- On the morning of PURCH days, students typically drive straight from the main campus in Worcester to their Longitudinal Preceptor Program clinical session at 9 a.m. in Springfield.
- There is generally free time over lunch. We also sometimes provide lunches with invited guests—recently state Senator Jim Welch joined us to discuss the role of physicians in advocacy in state policy.
- After lunch, PURCH students have Doctoring and Clinical Skills class which, similar to the regular MD track, includes small group discussions.
- They might also have their Physical Diagnosis time facilitated by their Learning Community mentors.
- Students typically leave Springfield by 4:30p to go back to Worcester.
How does PURCH mesh both urban and rural aspects?
The Baystate Health catchment area consists of both inner city urban and rural hill town environments, and operates hospitals, clinics, and physician practices that serve both populations.
In addition, the PURCH track has developed partnerships with organizations and advocates in both rural and urban areas, and is able to offer learning opportunities in both of those environments.
For example, the Longitudinal Preceptor Program and the Population Health Clerkship both have placements with physicians in either an urban or rural area. PURCH students are able to develop an understanding of shared—and unique—rural and urban health needs directly from community members and health care providers themselves.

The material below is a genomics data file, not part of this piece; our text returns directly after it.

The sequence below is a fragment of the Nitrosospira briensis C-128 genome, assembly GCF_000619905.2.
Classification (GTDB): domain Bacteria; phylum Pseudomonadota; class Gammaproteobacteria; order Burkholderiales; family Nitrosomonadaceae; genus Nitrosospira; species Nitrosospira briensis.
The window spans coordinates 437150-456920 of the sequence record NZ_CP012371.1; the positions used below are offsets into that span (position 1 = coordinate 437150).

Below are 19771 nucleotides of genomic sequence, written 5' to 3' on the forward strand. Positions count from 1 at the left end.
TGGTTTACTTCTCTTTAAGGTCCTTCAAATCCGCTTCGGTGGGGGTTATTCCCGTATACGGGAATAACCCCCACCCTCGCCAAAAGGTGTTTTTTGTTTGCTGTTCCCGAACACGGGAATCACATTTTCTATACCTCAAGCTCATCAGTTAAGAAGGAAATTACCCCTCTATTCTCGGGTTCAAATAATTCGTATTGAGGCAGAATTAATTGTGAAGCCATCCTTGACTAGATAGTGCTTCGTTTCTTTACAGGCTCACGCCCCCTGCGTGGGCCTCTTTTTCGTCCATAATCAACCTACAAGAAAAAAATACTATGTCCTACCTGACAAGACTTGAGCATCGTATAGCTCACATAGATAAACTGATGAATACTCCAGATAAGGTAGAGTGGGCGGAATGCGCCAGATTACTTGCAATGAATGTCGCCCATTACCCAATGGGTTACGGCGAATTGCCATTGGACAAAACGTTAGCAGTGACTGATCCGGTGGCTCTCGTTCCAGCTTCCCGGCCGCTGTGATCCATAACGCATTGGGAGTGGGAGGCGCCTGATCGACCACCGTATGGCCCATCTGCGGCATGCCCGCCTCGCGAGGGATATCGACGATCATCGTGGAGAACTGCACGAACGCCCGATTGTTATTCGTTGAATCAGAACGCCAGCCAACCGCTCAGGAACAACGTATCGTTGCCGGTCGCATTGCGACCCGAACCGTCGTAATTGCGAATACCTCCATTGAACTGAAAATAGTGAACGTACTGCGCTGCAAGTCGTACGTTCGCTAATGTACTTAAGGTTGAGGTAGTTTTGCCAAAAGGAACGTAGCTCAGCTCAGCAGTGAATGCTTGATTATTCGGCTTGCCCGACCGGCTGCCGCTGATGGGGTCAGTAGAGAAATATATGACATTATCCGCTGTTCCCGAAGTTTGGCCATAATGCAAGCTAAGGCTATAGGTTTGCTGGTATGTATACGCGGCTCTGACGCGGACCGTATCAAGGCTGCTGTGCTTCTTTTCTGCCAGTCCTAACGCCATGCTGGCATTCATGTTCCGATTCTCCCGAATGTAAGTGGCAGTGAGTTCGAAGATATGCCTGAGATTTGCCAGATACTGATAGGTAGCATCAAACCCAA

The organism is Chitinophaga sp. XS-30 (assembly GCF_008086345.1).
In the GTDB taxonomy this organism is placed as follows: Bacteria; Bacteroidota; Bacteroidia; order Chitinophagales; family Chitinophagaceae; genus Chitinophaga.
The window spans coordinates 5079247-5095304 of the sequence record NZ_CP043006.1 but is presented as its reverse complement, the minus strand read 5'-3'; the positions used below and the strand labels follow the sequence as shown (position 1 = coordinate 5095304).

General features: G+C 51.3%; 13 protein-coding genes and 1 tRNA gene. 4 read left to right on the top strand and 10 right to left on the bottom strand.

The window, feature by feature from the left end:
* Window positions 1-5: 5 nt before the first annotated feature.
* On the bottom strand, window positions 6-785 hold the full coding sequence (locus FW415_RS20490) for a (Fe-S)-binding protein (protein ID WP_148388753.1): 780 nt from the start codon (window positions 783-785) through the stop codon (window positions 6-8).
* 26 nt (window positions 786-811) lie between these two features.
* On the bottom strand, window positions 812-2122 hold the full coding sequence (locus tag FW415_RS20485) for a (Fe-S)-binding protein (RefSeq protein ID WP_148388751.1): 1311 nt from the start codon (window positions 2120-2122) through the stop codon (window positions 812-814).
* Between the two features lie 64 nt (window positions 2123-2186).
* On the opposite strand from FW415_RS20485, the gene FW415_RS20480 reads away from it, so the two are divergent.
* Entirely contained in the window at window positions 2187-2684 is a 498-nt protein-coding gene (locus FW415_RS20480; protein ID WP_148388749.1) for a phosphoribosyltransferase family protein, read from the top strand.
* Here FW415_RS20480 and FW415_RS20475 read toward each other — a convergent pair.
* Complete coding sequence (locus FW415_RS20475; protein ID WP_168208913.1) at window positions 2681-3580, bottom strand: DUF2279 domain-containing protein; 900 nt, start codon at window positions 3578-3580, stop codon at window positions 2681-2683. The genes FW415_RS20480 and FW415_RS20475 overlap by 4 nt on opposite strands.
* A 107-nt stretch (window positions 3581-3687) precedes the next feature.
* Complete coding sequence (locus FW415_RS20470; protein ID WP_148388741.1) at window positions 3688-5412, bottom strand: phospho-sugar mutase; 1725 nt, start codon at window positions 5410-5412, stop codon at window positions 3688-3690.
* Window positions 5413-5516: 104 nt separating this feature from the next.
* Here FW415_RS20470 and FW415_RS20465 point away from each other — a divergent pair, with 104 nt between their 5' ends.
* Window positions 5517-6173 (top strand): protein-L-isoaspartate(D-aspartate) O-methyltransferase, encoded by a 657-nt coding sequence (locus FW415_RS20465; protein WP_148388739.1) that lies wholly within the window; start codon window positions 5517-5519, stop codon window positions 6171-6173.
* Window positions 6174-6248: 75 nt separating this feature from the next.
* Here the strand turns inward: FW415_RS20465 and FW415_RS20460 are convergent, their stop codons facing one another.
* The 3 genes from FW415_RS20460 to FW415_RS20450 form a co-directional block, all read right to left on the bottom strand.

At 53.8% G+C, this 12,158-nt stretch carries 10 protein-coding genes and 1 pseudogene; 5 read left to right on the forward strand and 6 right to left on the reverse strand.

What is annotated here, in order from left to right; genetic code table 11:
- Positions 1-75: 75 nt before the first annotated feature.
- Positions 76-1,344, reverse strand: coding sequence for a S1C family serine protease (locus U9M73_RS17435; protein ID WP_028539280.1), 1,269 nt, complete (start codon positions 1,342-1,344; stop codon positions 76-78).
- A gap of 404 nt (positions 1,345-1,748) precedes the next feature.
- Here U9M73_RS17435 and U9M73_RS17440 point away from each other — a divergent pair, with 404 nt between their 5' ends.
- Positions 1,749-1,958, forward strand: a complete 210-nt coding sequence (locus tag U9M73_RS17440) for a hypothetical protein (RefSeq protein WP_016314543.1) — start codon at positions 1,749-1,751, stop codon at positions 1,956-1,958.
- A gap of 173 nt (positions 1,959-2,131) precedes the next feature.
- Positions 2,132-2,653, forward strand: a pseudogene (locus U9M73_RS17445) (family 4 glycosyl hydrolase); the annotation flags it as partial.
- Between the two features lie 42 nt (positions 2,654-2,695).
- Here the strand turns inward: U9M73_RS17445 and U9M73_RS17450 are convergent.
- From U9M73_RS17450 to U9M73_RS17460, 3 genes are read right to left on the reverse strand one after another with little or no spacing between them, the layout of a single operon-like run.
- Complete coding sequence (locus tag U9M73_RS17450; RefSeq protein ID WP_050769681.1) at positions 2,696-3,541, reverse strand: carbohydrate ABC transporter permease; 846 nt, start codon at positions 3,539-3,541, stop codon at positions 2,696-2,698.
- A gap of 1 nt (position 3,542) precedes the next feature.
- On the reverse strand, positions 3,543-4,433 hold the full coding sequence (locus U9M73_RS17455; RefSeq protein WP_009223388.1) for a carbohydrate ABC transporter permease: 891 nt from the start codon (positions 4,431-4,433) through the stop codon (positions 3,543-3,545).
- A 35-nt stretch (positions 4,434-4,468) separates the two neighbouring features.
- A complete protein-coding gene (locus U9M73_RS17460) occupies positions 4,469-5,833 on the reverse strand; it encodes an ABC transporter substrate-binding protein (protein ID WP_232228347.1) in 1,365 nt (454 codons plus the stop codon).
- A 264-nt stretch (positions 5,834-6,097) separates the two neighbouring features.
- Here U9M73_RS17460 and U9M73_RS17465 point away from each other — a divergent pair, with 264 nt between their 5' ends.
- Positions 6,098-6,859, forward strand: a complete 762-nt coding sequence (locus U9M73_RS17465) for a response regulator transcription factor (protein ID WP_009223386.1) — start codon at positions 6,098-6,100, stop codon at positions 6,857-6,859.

Can you explain how clinical rotations work?
The PURCH Core Clinical Experiences (CCE) offered to third year PURCH medical students at Baystate Medical Center in Springfield, MA are delivered in a similar structural model as at the Worcester campus. You will rotate through three 15-week thematic sections: Care of Adults (Medicine and Neurology). Care of Families (Family Medicine and Community Health, Pediatrics, Psychiatry), and Perioperative & Maternal Care (Family Medicine and Community Health, Pediatrics, Psychiatry).